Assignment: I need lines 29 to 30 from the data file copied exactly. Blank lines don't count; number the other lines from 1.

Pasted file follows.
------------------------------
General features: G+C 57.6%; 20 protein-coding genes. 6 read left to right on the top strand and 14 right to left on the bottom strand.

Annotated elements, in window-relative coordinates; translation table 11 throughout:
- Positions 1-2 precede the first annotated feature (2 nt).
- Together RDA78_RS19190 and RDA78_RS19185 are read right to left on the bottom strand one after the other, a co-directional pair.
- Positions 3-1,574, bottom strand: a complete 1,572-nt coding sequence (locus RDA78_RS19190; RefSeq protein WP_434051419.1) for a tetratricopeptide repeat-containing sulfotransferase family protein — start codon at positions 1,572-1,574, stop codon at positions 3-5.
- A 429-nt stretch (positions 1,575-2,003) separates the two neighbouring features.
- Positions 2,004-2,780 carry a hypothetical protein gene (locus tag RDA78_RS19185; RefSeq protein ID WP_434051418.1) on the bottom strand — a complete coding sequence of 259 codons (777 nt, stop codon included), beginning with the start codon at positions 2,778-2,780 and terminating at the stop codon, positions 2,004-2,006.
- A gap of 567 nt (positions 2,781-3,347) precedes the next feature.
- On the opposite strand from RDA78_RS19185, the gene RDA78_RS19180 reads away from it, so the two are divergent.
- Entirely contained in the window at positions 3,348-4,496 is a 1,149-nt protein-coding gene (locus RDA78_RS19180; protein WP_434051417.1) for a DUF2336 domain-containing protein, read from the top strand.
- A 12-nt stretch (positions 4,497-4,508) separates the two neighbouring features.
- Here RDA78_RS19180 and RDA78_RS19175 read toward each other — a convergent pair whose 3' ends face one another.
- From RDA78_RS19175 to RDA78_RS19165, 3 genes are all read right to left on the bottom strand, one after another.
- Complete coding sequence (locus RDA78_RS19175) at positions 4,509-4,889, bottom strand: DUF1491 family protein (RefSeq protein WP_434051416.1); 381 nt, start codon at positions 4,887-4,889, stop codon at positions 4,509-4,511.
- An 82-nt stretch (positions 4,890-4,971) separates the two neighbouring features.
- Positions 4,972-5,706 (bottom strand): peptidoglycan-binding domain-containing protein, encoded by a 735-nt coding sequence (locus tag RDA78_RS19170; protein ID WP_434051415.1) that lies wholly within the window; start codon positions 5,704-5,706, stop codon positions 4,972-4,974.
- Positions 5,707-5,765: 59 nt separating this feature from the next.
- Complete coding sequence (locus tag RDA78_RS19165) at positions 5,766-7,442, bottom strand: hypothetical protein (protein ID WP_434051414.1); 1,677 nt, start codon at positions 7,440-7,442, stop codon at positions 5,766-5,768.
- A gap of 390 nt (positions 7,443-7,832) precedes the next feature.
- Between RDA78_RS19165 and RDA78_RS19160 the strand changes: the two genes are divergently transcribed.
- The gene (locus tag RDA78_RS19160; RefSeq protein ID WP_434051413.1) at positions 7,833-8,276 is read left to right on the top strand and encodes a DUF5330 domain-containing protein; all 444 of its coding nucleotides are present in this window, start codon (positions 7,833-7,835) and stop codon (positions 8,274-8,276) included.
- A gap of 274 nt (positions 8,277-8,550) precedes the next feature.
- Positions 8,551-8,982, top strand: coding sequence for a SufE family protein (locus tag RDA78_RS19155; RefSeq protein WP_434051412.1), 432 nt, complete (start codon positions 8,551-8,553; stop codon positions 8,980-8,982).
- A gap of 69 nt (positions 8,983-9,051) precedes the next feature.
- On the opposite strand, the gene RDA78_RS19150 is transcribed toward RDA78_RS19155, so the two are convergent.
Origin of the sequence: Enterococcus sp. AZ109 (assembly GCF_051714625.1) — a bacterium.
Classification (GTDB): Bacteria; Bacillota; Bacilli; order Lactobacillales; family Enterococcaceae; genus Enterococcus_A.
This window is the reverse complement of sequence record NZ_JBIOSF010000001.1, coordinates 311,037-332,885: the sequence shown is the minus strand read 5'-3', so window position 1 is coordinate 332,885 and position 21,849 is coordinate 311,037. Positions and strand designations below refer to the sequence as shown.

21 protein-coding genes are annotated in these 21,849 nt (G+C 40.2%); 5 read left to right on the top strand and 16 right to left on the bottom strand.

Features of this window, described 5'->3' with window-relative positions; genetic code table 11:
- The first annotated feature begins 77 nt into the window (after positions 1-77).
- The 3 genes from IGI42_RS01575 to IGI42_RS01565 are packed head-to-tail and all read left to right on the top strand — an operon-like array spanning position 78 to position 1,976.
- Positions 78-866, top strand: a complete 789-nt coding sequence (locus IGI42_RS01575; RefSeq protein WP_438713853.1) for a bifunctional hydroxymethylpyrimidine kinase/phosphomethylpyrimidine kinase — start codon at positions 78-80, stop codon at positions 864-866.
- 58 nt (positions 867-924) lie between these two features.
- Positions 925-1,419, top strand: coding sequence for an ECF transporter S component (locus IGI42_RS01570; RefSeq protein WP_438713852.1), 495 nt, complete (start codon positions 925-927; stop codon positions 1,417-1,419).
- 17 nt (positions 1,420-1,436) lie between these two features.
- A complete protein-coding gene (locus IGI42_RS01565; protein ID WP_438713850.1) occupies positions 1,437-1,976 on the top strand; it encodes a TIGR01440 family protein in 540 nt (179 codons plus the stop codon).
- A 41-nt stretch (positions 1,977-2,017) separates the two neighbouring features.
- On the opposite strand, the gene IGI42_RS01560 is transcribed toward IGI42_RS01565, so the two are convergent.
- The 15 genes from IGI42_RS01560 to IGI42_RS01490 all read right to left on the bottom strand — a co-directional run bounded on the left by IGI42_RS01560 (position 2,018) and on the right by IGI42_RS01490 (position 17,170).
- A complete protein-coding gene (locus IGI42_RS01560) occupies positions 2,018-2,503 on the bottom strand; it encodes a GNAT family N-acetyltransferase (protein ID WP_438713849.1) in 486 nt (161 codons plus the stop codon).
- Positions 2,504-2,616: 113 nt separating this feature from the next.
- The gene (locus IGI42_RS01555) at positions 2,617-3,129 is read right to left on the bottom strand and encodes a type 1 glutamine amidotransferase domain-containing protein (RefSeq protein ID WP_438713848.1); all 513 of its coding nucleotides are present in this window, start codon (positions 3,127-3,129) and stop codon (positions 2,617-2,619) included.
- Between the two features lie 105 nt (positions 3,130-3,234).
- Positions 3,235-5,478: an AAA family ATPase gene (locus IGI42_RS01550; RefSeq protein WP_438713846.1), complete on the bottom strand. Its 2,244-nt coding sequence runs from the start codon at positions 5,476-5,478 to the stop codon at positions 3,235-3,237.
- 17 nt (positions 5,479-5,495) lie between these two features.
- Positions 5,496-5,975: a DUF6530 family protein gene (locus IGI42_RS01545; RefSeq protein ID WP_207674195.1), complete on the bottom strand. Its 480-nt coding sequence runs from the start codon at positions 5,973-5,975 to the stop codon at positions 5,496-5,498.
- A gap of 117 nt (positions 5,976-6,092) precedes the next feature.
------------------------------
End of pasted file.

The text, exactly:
21 protein-coding genes are annotated in these 21,849 nt (G+C 40.2%); 5 read left to right on the top strand and 16 right to left on the bottom strand.

Features of this window, described 5'->3' with window-relative positions; genetic code table 11: